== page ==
The body needs a small amount of sodium (found in salt and other sources) for good health. When there is more sodium than needed, the body holds onto water to dilute the sodium levels. This increases the amount of fluid surrounding the body’s cells as well as the volume of blood in the circulatory system, which places extra pressure on the blood vessel walls and leads to high blood pressure.

Dietary changes such as cutting down on salt can help manage high blood pressure, as well as avoiding packaged and processed foods, which are often high in salt.

High blood pressure medication

A wide range of high blood pressure medications (antihypertensive medications) are available. These may be prescribed by your doctor in addition to lifestyle changes.

Antihypertensive medications help to manage high blood pressure – they cannot cure high blood pressure. Most people who need to take antihypertensive medications will need to do so for the rest of their lives.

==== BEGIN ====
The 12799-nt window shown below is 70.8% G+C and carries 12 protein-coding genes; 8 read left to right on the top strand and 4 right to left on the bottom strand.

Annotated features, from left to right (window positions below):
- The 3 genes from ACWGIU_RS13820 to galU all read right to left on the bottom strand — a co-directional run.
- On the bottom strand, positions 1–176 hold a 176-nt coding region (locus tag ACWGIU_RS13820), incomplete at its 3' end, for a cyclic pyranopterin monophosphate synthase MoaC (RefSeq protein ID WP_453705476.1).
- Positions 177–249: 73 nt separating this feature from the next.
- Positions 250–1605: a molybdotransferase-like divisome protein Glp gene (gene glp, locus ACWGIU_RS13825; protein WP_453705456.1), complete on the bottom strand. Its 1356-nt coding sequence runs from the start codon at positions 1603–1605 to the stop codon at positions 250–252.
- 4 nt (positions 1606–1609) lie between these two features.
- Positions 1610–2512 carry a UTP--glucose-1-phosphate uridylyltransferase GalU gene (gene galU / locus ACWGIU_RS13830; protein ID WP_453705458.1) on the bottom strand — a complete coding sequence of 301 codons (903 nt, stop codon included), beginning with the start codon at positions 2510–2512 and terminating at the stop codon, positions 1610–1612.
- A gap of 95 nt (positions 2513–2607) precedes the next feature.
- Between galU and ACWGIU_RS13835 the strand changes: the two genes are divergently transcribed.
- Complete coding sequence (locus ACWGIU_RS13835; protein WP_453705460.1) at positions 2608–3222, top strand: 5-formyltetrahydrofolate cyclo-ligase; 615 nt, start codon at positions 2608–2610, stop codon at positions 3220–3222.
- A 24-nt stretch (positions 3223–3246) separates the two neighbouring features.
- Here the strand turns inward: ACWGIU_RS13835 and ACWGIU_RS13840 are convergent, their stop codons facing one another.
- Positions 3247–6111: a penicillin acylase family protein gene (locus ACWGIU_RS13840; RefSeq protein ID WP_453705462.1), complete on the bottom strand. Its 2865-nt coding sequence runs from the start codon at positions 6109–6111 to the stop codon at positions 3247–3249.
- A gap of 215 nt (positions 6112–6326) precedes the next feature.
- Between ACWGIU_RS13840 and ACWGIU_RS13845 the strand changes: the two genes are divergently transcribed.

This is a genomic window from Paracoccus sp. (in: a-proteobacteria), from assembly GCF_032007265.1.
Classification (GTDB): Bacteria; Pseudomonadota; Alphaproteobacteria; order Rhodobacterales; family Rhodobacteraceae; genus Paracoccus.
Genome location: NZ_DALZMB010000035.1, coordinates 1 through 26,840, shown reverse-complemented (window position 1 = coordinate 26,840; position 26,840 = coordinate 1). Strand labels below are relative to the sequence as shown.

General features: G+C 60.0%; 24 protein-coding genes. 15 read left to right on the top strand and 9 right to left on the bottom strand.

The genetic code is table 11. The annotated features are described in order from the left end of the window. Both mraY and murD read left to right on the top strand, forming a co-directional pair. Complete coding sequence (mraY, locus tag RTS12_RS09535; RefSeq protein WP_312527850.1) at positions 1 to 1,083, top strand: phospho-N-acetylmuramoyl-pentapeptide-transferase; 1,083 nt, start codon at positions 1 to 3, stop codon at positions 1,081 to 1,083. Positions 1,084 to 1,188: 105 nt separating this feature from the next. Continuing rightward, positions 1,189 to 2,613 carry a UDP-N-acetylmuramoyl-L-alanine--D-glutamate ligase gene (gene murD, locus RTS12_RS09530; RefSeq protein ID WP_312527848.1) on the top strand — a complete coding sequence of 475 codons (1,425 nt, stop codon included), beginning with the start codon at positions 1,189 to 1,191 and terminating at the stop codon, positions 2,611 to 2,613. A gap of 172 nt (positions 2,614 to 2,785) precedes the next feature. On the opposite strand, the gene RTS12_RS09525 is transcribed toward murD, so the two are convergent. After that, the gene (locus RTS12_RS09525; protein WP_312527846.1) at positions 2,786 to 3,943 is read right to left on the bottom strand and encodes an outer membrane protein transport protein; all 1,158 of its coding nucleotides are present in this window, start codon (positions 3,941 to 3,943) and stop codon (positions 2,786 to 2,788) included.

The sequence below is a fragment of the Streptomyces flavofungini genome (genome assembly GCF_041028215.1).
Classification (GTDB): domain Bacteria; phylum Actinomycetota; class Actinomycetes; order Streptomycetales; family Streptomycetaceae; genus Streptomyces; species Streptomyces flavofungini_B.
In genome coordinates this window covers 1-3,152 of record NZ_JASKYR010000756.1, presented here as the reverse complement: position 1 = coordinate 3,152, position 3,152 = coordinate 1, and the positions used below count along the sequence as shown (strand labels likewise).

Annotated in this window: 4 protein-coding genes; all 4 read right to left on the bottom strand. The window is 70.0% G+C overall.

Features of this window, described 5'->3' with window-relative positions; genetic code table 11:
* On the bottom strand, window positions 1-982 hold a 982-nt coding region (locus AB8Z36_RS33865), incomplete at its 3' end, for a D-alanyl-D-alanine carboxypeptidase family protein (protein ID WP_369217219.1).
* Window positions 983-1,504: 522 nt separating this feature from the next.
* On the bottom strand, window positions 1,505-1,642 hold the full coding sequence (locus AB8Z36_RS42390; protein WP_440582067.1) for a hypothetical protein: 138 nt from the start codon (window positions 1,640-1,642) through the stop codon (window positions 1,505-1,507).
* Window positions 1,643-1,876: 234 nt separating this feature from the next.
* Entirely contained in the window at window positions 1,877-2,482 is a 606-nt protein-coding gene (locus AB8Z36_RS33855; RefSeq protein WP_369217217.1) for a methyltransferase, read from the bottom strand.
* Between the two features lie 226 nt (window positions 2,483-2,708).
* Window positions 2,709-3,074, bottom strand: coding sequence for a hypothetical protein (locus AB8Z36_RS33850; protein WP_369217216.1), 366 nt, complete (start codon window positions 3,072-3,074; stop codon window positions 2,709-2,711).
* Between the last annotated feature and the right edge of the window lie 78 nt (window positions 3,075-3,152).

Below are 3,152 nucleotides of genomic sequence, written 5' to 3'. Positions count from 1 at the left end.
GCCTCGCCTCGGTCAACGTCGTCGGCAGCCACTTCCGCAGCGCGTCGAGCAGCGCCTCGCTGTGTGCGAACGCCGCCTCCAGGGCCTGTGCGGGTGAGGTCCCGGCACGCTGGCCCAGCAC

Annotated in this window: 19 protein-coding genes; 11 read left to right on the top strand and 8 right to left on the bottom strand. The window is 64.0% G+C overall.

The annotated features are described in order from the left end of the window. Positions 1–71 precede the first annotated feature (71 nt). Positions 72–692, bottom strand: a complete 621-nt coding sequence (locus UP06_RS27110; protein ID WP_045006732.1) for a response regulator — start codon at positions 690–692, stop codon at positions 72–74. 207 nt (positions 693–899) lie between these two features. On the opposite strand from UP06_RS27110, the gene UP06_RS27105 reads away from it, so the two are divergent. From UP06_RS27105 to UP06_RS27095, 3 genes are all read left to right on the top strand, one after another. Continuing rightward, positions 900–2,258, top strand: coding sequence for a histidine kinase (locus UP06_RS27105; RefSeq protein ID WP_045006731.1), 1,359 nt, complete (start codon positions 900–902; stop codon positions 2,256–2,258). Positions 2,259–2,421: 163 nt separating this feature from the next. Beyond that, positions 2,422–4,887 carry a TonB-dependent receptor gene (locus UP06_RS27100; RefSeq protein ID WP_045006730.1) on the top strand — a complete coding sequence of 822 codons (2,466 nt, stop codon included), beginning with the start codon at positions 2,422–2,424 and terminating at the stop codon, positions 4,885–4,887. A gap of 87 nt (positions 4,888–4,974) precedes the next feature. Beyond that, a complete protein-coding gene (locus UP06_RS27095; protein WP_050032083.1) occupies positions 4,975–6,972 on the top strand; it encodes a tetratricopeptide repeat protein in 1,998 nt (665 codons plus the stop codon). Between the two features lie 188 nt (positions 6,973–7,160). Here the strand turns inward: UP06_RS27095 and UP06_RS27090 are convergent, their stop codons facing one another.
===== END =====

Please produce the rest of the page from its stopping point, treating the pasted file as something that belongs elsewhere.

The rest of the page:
Your doctor will monitor your medication dosage and its effects carefully, and may alter the dose over time or prescribe additional medications to best manage your condition. It is important to follow the instructions for your medication carefully and never alter the dose or stop taking it without consulting your doctor.

The initial medications prescribed may include one or more of the following.

  • Diuretics: These are often the first medications used to treat high blood pressure. They help the kidneys eliminate sodium and water from the body.
  • Angiotensin-converting enzyme (ACE) inhibitors: These help to relax the blood vessels by blocking the formation of a chemical in the body that narrows blood vessels.
  • Angiotensin II receptor blockers (ARBs): These help to relax the blood vessels by blocking the action, not the formation of a chemical in the body that narrows blood vessels.
  • Calcium channel blockers: These help relax the muscles of the blood vessels, and some may slow the heart rate.

If high blood pressure remains uncontrolled despite treatment by these medications, additional medications that may be prescribed include the following.